Government and parliamentary publicity and advertising.

This report is about how public funds are managed in relation to government and parliamentary publicity and advertising.


Publicity and advertising are legitimate areas of government and parliamentary spending. But they are also inherently sensitive. The nature and purpose of publicity or advertising, paid for with public funds, is open to being questioned in Parliament or by the community. The likelihood of scrutiny increases in the lead-up to elections.

This makes it important to have clearly understood standards of conduct, underpinned by sound administrative practices and a means of ensuring accountability.

Those who use public resources for publicity and advertising can be divided into 3 groups. They are:

  • Ministers of the Crown, and their staff;
  • government departments, Crown entities, and other central government entities; and
  • parliamentary party leaders, their staff, and other Members of Parliament (MPs).

The administrative framework applying to these 3 groups is complex.

A complex and changing environment

Part 2 of the report describes the environment in which government and parliamentary publicity and advertising occurs. We first describe why public funds are spent on government and parliamentary publicity and advertising, using 3 guiding principles. We found universal acceptance of the 3 guiding principles by those we consulted when preparing the report. The principles are set out in paragraph 2.3.

In paragraphs 2.4 to 2.12, we explore the difficulty of distinguishing between “party political” business (which, as a rule, taxpayers should not fund), and “ministerial” business or “parliamentary party” business (which do involve spending public funds). In our view, there must be a framework enabling commonsense decisions on these distinctions, based on the exercise of good judgement.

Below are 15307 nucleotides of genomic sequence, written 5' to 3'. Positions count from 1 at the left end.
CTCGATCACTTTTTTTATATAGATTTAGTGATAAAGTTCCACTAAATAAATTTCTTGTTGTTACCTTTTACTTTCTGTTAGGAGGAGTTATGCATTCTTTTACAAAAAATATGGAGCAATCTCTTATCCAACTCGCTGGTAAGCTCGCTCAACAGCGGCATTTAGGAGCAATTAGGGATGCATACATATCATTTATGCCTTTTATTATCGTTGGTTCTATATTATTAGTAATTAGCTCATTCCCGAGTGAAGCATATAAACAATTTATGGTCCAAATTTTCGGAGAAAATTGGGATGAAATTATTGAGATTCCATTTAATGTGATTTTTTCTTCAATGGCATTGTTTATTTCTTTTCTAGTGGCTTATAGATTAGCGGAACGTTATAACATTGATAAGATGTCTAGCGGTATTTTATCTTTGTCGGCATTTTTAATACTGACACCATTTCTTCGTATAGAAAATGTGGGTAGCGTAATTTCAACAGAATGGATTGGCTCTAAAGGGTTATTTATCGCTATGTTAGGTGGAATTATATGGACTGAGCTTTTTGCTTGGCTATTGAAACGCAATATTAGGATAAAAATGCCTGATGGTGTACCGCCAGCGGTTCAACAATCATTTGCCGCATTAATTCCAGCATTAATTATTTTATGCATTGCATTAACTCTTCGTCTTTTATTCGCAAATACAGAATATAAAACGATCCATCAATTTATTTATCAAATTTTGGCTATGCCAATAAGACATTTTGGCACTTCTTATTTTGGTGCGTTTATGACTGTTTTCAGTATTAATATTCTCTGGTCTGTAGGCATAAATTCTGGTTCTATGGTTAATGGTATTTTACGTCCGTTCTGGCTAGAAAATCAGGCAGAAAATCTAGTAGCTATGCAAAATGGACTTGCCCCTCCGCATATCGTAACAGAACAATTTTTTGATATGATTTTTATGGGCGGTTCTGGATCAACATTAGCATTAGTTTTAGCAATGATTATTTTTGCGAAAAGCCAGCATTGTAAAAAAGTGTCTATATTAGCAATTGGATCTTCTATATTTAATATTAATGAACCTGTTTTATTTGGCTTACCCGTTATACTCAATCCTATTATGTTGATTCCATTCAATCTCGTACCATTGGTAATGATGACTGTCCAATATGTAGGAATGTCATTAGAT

But there are also wider issues to consider. Paragraphs 2.13 to 2.27 discuss 3 types of changes that have occurred since government advertising practices were last reviewed in 1989:

  • publicity and advertising practice has evolved;
  • advertising by parliamentary parties has increased; and
  • the influence of the mixed member proportional (MMP) electoral system has emerged.

The consequences of these changes are:

  • it is increasingly difficult for publicity and advertising by government departments to be kept free of party political benefit (perceived or actual);
  • there is increased potential for Ministers and parliamentary parties to gain party political advantage; and
  • there is a lack of transparency and accountability in the publicity and advertising administrative framework.

We consider it is time to review publicly funded publicity and advertising. Such a review should address:

  • the provision of a framework of rules and guidance surrounding all types of publicly funded publicity and advertising, with a clearly understood set of principles, standards, and expectations that can be consistently applied;
  • the funding arrangements for government department, ministerial, and parliamentary party publicity and advertising; and
  • the administrative and oversight arrangements.

The current administrative framework

Part 3 describes the current administrative framework for government and parliamentary publicity and advertising, including:

  • the separate guidelines that apply to government and parliamentary party advertising;
  • the different funding arrangements, and the different ways in which the costs of advertising and publicity can be met; and